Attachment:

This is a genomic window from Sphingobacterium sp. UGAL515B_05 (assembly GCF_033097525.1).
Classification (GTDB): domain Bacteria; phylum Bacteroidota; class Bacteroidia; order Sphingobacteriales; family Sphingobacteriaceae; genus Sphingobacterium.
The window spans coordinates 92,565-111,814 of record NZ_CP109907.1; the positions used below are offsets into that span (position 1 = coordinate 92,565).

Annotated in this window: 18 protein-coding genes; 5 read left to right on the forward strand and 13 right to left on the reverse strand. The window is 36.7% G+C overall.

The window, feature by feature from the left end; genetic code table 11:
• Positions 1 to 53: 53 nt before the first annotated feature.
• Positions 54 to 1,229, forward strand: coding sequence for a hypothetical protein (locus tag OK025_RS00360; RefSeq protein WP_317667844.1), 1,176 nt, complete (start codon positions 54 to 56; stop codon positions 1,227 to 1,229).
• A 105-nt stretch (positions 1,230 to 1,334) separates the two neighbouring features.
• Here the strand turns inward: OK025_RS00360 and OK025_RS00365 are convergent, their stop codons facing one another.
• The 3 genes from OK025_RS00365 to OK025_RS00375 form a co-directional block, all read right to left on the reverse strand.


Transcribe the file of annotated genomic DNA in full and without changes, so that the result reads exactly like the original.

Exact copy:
This is a genomic window from Sphingobacterium sp. UGAL515B_05 (assembly GCF_033097525.1).
Classification (GTDB): domain Bacteria; phylum Bacteroidota; class Bacteroidia; order Sphingobacteriales; family Sphingobacteriaceae; genus Sphingobacterium.
The window spans coordinates 92,565-111,814 of record NZ_CP109907.1; the positions used below are offsets into that span (position 1 = coordinate 92,565).

Annotated in this window: 18 protein-coding genes; 5 read left to right on the forward strand and 13 right to left on the reverse strand. The window is 36.7% G+C overall.

The window, feature by feature from the left end; genetic code table 11:
• Positions 1 to 53: 53 nt before the first annotated feature.
• Positions 54 to 1,229, forward strand: coding sequence for a hypothetical protein (locus tag OK025_RS00360; RefSeq protein WP_317667844.1), 1,176 nt, complete (start codon positions 54 to 56; stop codon positions 1,227 to 1,229).
• A 105-nt stretch (positions 1,230 to 1,334) separates the two neighbouring features.
• Here the strand turns inward: OK025_RS00360 and OK025_RS00365 are convergent, their stop codons facing one another.
• The 3 genes from OK025_RS00365 to OK025_RS00375 form a co-directional block, all read right to left on the reverse strand.